On 'Introducing Karl Blau' the enigmatic vocalist charts a new vision of country music.  A Northwest indie hero, Blau channels darkness and hope in a cinematic collection of Nashville country hits from the 1960’s and 70’s. Produced by Tucker Martine, the record features performances by Jim James (My Morning Jacket), Laura Veirs, Jon Hyde, Eli Moore (Lake), Steve Moore (Earth, SunnO)))), among others.

It all started with cutting a 7” single, a cover of the 1969 Tom T. Hall hit “That’s How I Got to Memphis”.  Blau, whom Martine had come to know from sessions with Laura Veirs among others, asked if he could try singing it.  “I knew what a special artist Karl was, but I had no idea what a powerful interpreter of songs he was,’ Martine says.  The collaboration, pairing Blau’s deeply sonorous voice with Martine’s warm, modern arrangements, recast the Nashville hit in a new light.

The record, all covers, is a crate-digger’s feast of forgotten hits and deeper cuts; most of them from the Nashville country-soul renaissance in the late 1960s and early 70s – Tom T. Hall, Bobby Bond, Allen Reynolds. Other songs are from the Bee Gees (To Love Somebody), Link Wray (Fallin’ Rain), or Townes Van Zandt (If I Needed You).  The project was a labor of love for Martine, the son of a Nashville songwriter who grew up listening to many of these songs.

Tucker Martine, known for his distinctive production work on music by My Morning Jacket, the Decemberists, and Laura Veirs, was first introduced to Blau’s early music by Veirs. “I was transfixed by Karl’s voice and completely absorbed by the world of sound he had created.  I felt like I had been shown one of the great hidden treasures of music.”

'It shimmers with an enchanting beauty that this writer at least has yet to find in any other song this year.'
The 405

'A dark and glorious vision, reinterpreting Nashville country-soul hits from the '60s and '70s.'
**** Mojo Magazine

'The songs are rendered sincerely, with elegant, understated phrasing.'
**** Uncut Magazine




Laura Gibson

Both literary and raw, with a love of a traditional folk music and a bent towards experimentation, multi-instrumentalist/singer-songwriter Laura Gibson has toured four continents, and is a frequent collaborator. She just recently received an MFA in Fiction Writing from Hunter College, while working on her forth release, the wise and vulnerable "Empire Builder", which Pitchfork called her best record to date.  Laura recently collaborated with French artist The Avener on the single “You Belong”, featured in a worldwide ad campaign for Zadig & Voltaire.
 
Website / Watch / Listen


'Her best record to date...Gibson offers a cathartic tale of loss and redemption, set against a gorgeous sonic backdrop. She sounds newly confident, invigorated, and free.'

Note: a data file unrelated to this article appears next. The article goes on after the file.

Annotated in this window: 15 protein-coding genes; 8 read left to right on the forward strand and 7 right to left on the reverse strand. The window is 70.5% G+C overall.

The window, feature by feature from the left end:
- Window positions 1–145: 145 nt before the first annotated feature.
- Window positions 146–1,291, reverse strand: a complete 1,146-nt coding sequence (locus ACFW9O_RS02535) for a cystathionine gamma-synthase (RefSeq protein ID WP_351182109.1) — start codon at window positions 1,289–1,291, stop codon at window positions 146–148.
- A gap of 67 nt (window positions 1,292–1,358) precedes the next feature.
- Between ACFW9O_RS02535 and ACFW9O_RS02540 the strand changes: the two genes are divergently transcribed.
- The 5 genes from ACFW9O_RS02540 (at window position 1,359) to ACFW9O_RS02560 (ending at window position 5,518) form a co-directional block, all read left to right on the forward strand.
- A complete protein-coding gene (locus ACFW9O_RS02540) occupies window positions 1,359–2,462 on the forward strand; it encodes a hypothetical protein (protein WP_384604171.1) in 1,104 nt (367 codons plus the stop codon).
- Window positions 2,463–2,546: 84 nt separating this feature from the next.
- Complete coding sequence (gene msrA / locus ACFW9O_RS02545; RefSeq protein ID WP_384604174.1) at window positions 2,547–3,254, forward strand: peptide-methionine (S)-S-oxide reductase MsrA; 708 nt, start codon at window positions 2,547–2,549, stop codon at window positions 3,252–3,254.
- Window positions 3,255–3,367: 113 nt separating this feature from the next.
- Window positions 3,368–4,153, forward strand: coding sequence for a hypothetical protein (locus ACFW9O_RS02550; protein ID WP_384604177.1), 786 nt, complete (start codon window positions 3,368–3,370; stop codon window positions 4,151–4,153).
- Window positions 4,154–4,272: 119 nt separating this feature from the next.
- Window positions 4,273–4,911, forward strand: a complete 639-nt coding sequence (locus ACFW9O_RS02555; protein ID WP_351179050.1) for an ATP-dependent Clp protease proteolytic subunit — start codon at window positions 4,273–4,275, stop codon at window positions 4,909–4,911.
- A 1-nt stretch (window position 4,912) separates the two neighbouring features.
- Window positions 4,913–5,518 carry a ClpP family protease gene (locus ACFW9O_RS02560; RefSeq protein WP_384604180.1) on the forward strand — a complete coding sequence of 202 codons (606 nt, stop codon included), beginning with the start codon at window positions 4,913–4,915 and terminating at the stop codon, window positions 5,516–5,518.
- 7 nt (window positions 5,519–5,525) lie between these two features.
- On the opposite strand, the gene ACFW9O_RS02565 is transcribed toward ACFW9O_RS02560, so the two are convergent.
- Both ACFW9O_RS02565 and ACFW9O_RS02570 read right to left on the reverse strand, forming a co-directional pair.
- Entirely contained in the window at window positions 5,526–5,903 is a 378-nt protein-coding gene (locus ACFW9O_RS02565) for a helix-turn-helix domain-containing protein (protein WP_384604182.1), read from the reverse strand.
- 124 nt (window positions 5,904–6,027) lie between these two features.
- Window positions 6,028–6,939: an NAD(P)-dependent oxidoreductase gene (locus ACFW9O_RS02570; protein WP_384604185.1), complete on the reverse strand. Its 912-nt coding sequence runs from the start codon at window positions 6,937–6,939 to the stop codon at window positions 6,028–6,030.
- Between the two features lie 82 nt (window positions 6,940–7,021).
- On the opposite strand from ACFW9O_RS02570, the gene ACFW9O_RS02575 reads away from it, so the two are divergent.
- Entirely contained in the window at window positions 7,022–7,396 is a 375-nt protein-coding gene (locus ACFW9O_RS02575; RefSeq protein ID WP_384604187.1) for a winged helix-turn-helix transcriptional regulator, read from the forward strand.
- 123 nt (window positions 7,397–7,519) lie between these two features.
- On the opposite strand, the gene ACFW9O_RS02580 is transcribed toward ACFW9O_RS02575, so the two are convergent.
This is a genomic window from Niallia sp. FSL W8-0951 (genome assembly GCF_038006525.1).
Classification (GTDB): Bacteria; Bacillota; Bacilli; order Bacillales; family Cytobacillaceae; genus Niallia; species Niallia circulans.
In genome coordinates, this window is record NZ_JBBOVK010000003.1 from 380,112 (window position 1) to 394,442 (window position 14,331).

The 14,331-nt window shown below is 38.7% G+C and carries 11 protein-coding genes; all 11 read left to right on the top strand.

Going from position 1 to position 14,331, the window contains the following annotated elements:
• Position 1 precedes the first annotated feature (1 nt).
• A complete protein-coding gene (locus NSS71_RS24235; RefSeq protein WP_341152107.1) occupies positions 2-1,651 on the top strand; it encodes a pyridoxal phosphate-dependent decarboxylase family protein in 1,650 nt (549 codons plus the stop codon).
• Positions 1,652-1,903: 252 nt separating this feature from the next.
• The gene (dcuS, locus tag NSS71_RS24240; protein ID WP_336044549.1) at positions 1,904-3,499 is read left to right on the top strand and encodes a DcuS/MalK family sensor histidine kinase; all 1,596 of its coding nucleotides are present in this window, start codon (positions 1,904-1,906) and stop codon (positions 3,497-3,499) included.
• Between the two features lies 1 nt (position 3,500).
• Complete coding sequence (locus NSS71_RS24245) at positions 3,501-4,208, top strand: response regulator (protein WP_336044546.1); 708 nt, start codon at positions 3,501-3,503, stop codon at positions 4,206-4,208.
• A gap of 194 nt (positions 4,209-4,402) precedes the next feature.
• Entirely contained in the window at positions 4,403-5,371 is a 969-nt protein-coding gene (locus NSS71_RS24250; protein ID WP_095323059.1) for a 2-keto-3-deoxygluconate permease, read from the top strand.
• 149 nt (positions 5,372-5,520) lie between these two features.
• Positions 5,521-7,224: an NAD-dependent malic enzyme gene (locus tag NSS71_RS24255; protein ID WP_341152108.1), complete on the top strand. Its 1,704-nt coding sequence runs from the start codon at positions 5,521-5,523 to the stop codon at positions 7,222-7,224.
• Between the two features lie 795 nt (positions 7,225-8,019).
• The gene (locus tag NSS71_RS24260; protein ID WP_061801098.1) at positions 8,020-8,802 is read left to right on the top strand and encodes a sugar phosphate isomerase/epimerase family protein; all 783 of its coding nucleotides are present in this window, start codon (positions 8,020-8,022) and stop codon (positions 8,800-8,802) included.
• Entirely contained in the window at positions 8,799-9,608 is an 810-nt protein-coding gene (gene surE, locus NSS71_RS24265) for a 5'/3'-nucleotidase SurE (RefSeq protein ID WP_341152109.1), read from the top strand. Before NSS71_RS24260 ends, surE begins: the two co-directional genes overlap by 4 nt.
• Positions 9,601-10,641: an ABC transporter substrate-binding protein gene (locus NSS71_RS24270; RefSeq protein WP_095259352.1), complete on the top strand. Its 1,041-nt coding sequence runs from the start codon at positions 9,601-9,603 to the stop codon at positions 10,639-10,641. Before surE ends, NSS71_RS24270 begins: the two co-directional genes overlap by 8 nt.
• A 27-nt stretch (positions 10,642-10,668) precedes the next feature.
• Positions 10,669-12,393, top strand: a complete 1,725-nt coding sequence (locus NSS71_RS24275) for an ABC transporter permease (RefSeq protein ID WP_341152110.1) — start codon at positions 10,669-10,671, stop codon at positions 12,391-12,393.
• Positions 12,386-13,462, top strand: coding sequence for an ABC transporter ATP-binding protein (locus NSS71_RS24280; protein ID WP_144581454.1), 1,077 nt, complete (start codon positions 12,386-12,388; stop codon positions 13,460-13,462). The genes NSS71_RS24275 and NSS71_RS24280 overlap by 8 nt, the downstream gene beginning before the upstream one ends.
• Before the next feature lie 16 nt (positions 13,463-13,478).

Pitchfork

'Captivating.'
**** Mojo

'There isn’t a song here that isn’t a low-key delight.'
**** Q

'A triumph'
8/10, Uncut


Tickets for this show are £9 in advance.

You can get tickets in person from the venue and The Inkwell in York, Jumbo Records in Leeds or online from here.

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 BMX Bandits
Jasmine Minks
The Crescent, York
Sunday 20th August, 7.30pm

We're welcoming Scottish indie legends BMX Bandits to York in August. They've a new record in 2017 and so far it sounds totally great. As an added bonus newly reformed Aberdeen five-piece Jasmine Minks are in support.

Website / Watch / Listen 

BMX Bandits

 'If I could be in any other band, it would be BMX Bandits.'
Kurt Cobain

'Britain’s ultimate cult group'
The Guardian

BMX Bandits were formed in the ex-industrial town of Bellshill by songwriter and lead vocalist  Duglas T Stewart out of the ashes of The Pretty Flowers, a group that featured Stewart alongside Frances McKee (The Vaselines), Sean Dickson (The Soup Dragons) and Norman Blake (Teenage Fanclub).

BMX Bandits' songs mix melodic qualities and humour with, at times, raw and heartbreaking pathos. Duglas describes their songs as being his world put to music.
Starting with the exuberant 'E102' in 1986 BMX Bandits released a series of singles on Stephen's Pastels' 53rd & 3rd label, where they were label mates with The Vaselines and Beat Happening. Later they joined Creation Records, home of Teenage Fanclub, My Bloody Valentine, Primal Scream and many others. The group's most celebrated song is the autobiographical 'Serious Drugs', recorded in 1991 but not released until 1993.  Oasis did their first UK tour dates supporting the Bandits as a favour to Creation label boss Alan McGee.

Stewart split with his long term musical partner Francis Macdonald in 2005 but 2006 saw a new wave of concert activity and the release of My Chain. Stewart's writing on the album was compared to Brian Wilson, Michel Legrand, Ennio Morricone and even Alan Bennet. The line up was expanded by the arrival of Stewart's friend David Scott and new female vocalist Rachel Allison. The follow-up, 2007's Bee Stings, was influenced by classic girl group pop plus the mellow A & M sound of the late 1960s and early '70s.

 A highly acclaimed feature-length documentary called Serious Drugs - Duglas and the Music of BMX Bandits was premiered in Glasgow in 2011, followed by a series of international festival screenings and an international DVD release.  The film featured in Sight & Sound's top films of the year list. The band released the album BMX Bandits In Space in 2012 on Elefant Records. In Space has been hailed as their most accomplished release so far, “a stunning, brilliant and beautiful album”.
 

The group have completed recording their forthcoming album BMX Bandits Forever, due for release on 19th of May 2017 on Elefant Records. BMX Bandits Forever is BMX Bandits darkest album so far but ultimately it's still an album full of love and hope.